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5 Signs Your Dog Suffers from Anxiety

Like humans, their four-legged companies can also experience anxiety from time to time. Overcome with anxiety, dogs may get very aggressive and even snap or bite. Pets show their anxiety in different ways. By recognizing dog anxiety signs, you can take appropriate actions to create a safe space for your pet.

1. The half-moon eye

The half-moon or whale eye occurs when the whites of your pet’s eyes appear in a half-moon shape at the inner or outer side of the eye. It is one of the classic signs of discomfort, stress or anxiety in a situation. Trainers and behaviorists watch for this behavioral signal to assess stress levels in dogs.

If you catch your new pet displaying the whale eye when he’s being petted by a stranger or a certain family member, you can ask them gently to move away from the dog and observe if it relaxes your pet.

2. Tail between the legs

This is a common sign of anxiety and stress in dogs. By tucking his tail between his hind legs, your pet is showing that he is frightened and asking not to be harmed.

3. Avoidance behaviors

Like humans, dogs try to avoid situations they deem unsafe or unpleasant. Animals and birds exhibit avoidance behaviors in response to visual stimuli, painful stimuli and warning calls/alarms. Most of us react intensely to the sight of a slithering snake or a centipede with conspicuous legs!

How do you identify avoidance behaviors? Observe if your pet gets up and leaves, turns her head away, barks and retreats, hides behind you or any object or rolls on his back submissively. Remove the stimulus causing your pet anxiety or don’t force your dog to go to a place or enter a particular area of the house where he feels stressed.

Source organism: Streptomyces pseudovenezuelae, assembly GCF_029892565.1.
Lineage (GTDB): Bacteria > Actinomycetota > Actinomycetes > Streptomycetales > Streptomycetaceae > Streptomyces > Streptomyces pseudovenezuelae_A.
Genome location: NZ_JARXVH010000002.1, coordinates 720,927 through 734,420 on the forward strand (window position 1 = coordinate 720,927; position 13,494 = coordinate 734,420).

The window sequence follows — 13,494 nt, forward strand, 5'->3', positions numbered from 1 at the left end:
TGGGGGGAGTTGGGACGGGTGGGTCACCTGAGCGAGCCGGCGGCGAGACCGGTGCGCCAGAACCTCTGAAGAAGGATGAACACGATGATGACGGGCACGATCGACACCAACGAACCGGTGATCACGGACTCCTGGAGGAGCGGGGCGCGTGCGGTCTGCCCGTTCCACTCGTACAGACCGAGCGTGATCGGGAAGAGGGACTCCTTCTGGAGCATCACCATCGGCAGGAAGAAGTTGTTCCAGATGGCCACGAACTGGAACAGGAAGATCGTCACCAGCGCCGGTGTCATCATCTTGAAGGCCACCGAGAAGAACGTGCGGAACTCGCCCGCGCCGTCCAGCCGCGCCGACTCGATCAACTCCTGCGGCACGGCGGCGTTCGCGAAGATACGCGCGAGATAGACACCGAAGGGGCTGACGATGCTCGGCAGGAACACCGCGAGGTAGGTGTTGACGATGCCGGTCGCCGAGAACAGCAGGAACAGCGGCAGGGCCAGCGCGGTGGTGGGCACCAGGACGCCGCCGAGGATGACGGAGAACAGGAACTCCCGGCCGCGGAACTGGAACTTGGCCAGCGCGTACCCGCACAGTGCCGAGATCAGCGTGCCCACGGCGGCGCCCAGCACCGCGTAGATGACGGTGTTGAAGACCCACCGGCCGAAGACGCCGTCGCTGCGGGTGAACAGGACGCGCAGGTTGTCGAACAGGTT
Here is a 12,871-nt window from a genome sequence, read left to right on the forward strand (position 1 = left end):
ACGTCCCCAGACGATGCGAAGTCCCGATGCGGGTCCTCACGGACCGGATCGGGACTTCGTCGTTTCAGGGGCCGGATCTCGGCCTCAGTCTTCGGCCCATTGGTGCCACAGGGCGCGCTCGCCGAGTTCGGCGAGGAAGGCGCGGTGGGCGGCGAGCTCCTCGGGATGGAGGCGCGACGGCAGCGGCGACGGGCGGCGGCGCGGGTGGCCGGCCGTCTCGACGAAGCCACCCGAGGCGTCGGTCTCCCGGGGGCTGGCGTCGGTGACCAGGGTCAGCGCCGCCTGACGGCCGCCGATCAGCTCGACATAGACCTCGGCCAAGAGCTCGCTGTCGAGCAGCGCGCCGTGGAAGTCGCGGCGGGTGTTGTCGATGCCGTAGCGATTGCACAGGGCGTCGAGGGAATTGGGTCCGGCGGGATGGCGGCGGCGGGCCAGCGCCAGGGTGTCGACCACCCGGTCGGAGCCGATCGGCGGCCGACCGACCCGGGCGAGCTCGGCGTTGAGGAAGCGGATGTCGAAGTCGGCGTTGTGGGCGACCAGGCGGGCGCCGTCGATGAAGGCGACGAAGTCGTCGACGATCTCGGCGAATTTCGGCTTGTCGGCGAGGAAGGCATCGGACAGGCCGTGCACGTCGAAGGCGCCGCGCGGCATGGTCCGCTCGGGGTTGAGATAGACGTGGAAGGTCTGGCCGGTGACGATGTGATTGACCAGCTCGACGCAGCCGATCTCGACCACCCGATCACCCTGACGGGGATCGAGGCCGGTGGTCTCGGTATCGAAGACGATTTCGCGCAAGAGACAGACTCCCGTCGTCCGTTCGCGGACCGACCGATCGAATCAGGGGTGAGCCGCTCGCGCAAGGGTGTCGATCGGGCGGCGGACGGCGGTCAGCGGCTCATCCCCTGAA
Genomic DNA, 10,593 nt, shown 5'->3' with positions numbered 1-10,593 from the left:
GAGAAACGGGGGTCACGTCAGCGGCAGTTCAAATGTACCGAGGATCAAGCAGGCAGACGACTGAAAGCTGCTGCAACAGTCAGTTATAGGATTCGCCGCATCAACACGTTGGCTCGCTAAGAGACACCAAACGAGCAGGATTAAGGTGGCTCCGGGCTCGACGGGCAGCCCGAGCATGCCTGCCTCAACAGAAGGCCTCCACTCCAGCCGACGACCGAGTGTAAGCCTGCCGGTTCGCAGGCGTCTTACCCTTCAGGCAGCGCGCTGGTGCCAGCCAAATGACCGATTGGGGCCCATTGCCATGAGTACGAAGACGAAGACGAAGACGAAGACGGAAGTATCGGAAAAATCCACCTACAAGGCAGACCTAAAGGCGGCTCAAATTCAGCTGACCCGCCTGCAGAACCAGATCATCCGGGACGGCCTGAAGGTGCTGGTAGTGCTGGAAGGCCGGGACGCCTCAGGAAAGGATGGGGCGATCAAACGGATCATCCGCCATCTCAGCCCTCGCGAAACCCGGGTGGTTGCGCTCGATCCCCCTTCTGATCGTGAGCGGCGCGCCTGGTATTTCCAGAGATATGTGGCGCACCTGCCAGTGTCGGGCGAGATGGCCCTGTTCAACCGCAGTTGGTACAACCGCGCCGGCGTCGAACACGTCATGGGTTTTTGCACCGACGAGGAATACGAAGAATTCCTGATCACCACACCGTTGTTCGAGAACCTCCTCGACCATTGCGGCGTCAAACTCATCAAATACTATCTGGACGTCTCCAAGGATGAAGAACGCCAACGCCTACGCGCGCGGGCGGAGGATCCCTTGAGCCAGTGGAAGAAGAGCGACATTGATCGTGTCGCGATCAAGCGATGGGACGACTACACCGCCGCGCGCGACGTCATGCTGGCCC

4. Displacement behaviors

Is your pet scared of something but responds by barking aggressively? He could be displaying displacement behavior, where a dog suppresses the urge to do something by doing something else.

Common displacement behaviors in dogs include suddenly sniffing an object or person, yawning when not tired, suddenly scratching even when she’s not itchy or licking its paws when there’s no irritation. Many of these behaviors are harmless but can be worrisome when destructive patterns or territorial aggression sets in.

5. Senior dog anxiety signs

As dogs get on in age and suffer cognitive dysfunction or medical disorders, they experience separation anxiety in your absence or when their guardian has passed on. If you have a senior dog who you leave in a neighbor’s or friend’s care while you’re away many hours a day, your pet may feel anxious. Signs of separation anxiety include:

  • Soiling the crate/house
  • Pacing and trembling when you prepare to leave the house
  • Whining or howling excessively when you leave
  • Refusing to eat treats/food when left alone, and eating only once you return

Dogs can have anxiety and it is healthy for them to display their state of mind. When you spot dog anxiety signs, monitor your pet’s behavior for a few days. If the behaviors persist, pursue quick intervention, such as through products that alleviate stress in dogs and help them adjust in new environments.

Photo by Michelle Tresemer on Unsplash

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